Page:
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Posted Tuesday, March 22, 2011 7:12 AM


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A nice question. Thanks!
My only gripe (yes, I have one - nopt a big one, though) is that the difference between 1 and '1' is easily lost. I almost chose option 1 because I thought the three INSERT blocks were all identitical. Since the goal of the question was to test understanding of implicit conversions, not detailed proofreading, a comment or other explicit note about these subtle differences would have been nice.


Gopinath Srirangan (3/22/2011)
Still you have same issue in SQL Server 2005 using old method.

True. And even in a less elaborate syntax than what you post:
create table #test(c1 varchar(10), c2 varchar(10));
go

insert into #test
select '1','A' union all
select '','B';

insert into #test
select 2,'D' union all
select '','E';

insert into #test
select '','G' union all
select '','H';

go

select * from #test;




Hugo Kornelis, SQL Server MVP
Visit my SQL Server blog: http://sqlblog.com/blogs/hugo_kornelis
Post #1081964
Posted Tuesday, March 22, 2011 7:36 AM


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Gopi>>The important thing that i want to bring out is the datatype of the final result set is based on the first statement in the insert list.

The examples in your question illustrate this point perfectly. Yet another example of the dangers of implicit conversion.

Gopi>>Hope this is helpful ?

More than you thought: You may consider me ignorant, but I have been using 2008 for a year and I never knew you could insert multiple records with one single INSERT statement. Furthermore, I would not have guessed that doing so would behave like a union. Your question and explanation drive these points home quite well. Thank you.

Post #1081980
Posted Tuesday, March 22, 2011 7:43 AM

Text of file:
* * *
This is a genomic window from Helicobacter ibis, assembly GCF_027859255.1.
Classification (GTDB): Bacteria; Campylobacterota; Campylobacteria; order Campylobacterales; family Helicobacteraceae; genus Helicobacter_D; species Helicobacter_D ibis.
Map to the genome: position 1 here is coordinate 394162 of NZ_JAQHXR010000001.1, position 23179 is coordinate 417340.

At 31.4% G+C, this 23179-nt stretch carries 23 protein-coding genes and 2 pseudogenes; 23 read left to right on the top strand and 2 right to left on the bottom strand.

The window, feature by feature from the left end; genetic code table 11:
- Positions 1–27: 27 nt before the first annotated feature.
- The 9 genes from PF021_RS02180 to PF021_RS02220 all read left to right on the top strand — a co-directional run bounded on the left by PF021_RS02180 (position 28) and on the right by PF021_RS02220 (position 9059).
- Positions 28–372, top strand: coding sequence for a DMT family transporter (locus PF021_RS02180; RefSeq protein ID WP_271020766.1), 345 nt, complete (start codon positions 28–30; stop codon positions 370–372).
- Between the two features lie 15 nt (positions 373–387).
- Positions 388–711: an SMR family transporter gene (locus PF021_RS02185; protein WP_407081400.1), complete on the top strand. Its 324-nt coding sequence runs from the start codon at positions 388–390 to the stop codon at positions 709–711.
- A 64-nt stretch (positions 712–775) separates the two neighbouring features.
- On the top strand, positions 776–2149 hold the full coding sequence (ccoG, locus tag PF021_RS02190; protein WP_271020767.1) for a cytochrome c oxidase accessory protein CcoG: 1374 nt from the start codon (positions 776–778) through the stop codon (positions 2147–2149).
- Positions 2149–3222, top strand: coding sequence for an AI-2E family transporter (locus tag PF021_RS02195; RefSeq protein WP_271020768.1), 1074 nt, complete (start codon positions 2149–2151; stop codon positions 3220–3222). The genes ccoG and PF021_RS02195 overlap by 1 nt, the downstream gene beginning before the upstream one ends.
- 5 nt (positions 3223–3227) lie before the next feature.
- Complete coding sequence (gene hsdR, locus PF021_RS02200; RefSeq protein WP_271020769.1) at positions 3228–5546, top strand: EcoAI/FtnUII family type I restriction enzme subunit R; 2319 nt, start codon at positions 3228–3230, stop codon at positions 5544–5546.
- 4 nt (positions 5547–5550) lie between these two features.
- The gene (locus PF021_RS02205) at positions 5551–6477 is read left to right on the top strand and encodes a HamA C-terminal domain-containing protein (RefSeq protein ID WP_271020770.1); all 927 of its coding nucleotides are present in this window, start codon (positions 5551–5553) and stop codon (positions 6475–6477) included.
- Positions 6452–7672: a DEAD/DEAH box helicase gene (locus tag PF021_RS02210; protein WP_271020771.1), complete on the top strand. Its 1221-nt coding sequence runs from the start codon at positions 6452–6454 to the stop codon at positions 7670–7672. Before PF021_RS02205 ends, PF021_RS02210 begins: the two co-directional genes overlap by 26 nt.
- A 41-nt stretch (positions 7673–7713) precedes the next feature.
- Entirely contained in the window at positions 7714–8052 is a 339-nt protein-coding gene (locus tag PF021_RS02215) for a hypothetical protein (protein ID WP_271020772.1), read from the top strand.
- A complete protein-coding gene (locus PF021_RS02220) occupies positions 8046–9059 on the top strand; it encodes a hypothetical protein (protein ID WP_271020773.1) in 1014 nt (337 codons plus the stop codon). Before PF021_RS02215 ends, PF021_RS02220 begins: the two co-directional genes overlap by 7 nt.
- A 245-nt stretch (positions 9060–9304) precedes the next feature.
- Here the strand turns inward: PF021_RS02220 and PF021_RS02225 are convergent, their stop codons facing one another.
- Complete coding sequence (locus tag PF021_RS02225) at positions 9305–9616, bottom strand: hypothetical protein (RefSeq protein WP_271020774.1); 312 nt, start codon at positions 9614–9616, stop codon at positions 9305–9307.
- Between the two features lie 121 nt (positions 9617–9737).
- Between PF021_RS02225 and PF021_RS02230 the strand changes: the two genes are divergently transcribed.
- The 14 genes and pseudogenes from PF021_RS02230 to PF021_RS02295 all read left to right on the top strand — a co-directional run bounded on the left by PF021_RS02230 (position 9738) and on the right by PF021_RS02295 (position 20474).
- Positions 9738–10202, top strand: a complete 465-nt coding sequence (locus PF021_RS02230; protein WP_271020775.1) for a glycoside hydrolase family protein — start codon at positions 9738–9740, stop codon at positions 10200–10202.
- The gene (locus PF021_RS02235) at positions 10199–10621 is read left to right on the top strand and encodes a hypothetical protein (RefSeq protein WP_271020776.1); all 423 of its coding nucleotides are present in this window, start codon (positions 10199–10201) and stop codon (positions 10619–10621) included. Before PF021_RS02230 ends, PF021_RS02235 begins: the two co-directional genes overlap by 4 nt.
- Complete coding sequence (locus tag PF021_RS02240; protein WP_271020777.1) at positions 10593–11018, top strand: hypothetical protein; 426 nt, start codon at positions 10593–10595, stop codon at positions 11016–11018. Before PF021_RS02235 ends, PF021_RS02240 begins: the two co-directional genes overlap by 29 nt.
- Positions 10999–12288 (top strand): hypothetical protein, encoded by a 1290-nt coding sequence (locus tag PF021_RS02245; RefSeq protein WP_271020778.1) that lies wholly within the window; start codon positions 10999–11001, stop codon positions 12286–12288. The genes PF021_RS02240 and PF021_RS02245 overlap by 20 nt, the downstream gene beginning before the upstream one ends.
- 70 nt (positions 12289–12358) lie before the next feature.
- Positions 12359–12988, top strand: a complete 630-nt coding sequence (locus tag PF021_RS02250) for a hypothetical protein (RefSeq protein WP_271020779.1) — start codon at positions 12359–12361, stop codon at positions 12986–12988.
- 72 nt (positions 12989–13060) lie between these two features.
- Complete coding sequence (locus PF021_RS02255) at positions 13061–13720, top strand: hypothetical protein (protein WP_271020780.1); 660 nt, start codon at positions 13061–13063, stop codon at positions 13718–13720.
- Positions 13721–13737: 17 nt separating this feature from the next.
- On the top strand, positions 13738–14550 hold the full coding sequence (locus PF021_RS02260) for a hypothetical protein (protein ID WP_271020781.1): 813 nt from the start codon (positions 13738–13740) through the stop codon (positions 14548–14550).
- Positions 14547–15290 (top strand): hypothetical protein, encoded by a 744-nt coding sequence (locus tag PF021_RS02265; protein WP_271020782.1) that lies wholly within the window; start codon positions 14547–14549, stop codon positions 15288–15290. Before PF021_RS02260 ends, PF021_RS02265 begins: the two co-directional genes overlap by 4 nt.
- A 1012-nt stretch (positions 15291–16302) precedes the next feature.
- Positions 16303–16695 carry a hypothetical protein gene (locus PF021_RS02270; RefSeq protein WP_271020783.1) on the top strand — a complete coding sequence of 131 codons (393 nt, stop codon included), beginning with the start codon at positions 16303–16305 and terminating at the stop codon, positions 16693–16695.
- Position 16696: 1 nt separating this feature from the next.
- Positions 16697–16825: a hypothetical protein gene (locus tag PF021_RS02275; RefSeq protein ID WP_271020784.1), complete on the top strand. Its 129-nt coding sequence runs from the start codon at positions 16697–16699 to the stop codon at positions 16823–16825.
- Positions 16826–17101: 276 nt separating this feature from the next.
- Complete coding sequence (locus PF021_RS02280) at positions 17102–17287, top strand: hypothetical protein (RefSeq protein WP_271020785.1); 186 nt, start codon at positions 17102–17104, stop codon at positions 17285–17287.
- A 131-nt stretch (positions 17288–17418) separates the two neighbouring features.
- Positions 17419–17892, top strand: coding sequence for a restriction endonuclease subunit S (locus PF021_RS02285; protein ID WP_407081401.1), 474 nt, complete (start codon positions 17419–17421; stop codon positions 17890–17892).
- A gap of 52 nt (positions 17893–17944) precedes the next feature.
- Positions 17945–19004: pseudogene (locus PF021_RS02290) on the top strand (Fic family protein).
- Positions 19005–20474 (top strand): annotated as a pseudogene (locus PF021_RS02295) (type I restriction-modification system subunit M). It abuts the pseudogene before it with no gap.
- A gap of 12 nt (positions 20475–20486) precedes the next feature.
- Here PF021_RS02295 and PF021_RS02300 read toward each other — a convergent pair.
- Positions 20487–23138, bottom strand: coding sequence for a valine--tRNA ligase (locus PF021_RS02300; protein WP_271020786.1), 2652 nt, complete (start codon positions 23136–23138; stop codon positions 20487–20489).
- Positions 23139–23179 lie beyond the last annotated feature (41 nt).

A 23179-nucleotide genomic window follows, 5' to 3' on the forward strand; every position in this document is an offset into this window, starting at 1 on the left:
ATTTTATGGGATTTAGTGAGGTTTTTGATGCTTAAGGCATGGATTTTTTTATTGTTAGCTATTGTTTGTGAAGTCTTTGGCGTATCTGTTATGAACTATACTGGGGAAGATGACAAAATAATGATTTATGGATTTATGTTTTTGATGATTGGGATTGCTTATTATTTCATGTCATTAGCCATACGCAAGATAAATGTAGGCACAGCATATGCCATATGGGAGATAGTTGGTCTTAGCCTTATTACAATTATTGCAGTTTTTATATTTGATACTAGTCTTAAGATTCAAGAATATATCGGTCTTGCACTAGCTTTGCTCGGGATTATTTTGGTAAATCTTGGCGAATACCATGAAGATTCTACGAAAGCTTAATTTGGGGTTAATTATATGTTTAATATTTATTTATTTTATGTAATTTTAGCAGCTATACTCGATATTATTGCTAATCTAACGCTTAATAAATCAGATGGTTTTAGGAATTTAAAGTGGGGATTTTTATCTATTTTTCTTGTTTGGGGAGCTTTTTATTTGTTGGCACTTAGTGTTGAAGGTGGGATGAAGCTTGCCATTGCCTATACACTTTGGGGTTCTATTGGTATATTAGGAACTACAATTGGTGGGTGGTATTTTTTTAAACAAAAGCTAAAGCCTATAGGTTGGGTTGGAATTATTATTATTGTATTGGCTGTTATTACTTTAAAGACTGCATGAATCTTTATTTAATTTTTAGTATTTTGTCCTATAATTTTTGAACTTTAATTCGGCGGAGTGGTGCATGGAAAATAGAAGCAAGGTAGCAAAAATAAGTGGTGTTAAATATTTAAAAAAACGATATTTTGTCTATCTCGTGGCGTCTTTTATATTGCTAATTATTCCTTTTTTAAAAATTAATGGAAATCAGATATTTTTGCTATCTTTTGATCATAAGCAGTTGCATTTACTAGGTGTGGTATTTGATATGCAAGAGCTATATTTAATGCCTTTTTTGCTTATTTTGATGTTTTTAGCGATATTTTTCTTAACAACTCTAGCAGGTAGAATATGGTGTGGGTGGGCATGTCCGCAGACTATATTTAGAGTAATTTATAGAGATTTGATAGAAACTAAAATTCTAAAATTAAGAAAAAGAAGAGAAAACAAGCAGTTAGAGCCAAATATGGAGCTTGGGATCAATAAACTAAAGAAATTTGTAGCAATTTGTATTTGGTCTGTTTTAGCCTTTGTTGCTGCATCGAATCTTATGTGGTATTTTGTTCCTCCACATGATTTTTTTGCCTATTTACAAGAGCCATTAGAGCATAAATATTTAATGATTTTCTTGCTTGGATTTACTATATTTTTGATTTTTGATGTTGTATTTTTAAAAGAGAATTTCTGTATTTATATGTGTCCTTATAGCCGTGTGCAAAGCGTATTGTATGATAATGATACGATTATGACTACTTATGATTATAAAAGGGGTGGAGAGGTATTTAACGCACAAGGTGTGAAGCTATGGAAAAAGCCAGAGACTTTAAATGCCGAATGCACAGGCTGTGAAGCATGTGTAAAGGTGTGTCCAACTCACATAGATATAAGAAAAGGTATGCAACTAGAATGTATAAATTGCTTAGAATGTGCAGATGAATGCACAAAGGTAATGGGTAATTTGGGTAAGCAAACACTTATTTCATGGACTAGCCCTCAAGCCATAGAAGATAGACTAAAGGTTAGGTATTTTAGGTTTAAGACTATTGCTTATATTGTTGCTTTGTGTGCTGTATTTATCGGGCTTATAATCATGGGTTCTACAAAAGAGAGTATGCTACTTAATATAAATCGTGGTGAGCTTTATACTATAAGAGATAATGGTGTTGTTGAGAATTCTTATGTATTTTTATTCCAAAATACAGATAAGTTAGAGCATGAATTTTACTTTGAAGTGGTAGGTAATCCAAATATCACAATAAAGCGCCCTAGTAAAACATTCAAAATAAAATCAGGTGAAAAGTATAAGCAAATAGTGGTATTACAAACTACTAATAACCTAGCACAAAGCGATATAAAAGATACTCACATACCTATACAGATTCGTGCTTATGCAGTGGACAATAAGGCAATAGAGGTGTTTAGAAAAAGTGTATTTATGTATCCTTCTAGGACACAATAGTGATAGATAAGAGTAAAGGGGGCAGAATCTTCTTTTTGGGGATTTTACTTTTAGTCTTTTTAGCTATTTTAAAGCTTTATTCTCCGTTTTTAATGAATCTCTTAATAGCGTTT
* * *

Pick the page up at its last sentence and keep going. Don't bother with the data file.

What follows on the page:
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Thanks for the question - clearly highlights the pitfalls in implicit conversions.
Post #1081981
Posted Tuesday, March 22, 2011 7:46 AM
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UMG Developer (3/21/2011)
Interesting question, thanks, and a good reason you should always specify the data type for hardcoded items in the first set of values or in the first query when using UNION.


I'm not sure this is true. It looks to me Data Type Precendence determines the data type not the order in the UNION or VALUES clause. Consider the following.

create table #test(c1 varchar(10), c2 varchar(10));

insert into #test
select '','I' union all
select 3,'J';

select * from #test;

Which returns
c1 c2
0 I
3 J

Data Type Prescendance http://msdn.microsoft.com/en-us/library/ms190309.aspx
Post #1081983
Posted Tuesday, March 22, 2011 7:55 AM
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Bradley Deem (3/22/2011)
[quote]UMG Developer (3/21/2011)

I'm not sure this is true. It looks to me Data Type Precendence determines the data type not the order in the UNION or VALUES clause.


Thanks Bradley. Quite interesting learning for me.
Post #1081994
Posted Tuesday, March 22, 2011 8:04 AM
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Interesting, I did not realize that the Table Value Constructor behaved like a UNION. It makes sense now that it has been pointed out.
Post #1081999
Posted Tuesday, March 22, 2011 8:27 AM


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Hugo Kornelis (3/22/2011)
A nice question. Thanks!
My only gripe (yes, I have one - nopt a big one, though) is that the difference between 1 and '1' is easily lost. I almost chose option 1 because I thought the three INSERT blocks were all identitical. Since the goal of the question was to test understanding of implicit conversions, not detailed proofreading, a comment or other explicit note about these subtle differences would have been nice.

Except the code was nicely color coded so the text was a different color than the integers.
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Posted Tuesday, March 22, 2011 8:48 AM
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Cliff Jones (3/22/2011)
Interesting, I did not realize that the Table Value Constructor behaved like a UNION. It makes sense now that it has been pointed out.


Great Question. I also have not used SQL 2008 new features enough to see this happen yet.
Thanks for pointing that out.
Post #1082034
Posted Tuesday, March 22, 2011 9:47 AM
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Hi Gopi,



Fantastic answer and Explanation..
good
good

select * into #D1 from (
select '1' as c1,'A' as c2
union
select '','B'
) T

select * from #D1
go

select * into #D2 from (
select 1 as c1,'A' as c2
union
select '','B'
) T
select * from #D2

drop table #D1
drop table #D2




Note : Really and very exact explanation....

i understood very nice...

thank u .
Post #1082076
Posted Tuesday, March 22, 2011 9:47 AM
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This was an excellent learning question.

Thank you
Post #1082078
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